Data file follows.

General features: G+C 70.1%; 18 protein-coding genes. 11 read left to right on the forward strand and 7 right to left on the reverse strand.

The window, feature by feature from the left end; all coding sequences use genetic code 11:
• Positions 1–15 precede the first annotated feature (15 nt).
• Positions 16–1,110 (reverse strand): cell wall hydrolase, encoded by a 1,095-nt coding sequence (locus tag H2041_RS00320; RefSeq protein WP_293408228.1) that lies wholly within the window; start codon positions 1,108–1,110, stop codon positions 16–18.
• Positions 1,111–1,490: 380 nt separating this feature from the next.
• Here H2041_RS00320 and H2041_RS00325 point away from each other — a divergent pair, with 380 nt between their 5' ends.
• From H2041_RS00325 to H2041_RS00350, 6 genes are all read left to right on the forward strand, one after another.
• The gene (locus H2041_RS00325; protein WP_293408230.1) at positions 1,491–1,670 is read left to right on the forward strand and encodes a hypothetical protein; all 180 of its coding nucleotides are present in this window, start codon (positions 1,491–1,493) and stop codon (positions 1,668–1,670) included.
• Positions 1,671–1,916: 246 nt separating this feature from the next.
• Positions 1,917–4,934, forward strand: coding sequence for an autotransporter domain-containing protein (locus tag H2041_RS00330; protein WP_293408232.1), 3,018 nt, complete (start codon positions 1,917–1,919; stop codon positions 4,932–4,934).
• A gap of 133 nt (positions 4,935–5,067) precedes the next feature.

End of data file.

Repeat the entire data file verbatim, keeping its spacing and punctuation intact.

General features: G+C 70.1%; 18 protein-coding genes. 11 read left to right on the forward strand and 7 right to left on the reverse strand.

The window, feature by feature from the left end; all coding sequences use genetic code 11:
• Positions 1–15 precede the first annotated feature (15 nt).
• Positions 16–1,110 (reverse strand): cell wall hydrolase, encoded by a 1,095-nt coding sequence (locus tag H2041_RS00320; RefSeq protein WP_293408228.1) that lies wholly within the window; start codon positions 1,108–1,110, stop codon positions 16–18.
• Positions 1,111–1,490: 380 nt separating this feature from the next.
• Here H2041_RS00320 and H2041_RS00325 point away from each other — a divergent pair, with 380 nt between their 5' ends.
• From H2041_RS00325 to H2041_RS00350, 6 genes are all read left to right on the forward strand, one after another.
• The gene (locus H2041_RS00325; protein WP_293408230.1) at positions 1,491–1,670 is read left to right on the forward strand and encodes a hypothetical protein; all 180 of its coding nucleotides are present in this window, start codon (positions 1,491–1,493) and stop codon (positions 1,668–1,670) included.
• Positions 1,671–1,916: 246 nt separating this feature from the next.
• Positions 1,917–4,934, forward strand: coding sequence for an autotransporter domain-containing protein (locus tag H2041_RS00330; protein WP_293408232.1), 3,018 nt, complete (start codon positions 1,917–1,919; stop codon positions 4,932–4,934).
• A gap of 133 nt (positions 4,935–5,067) precedes the next feature.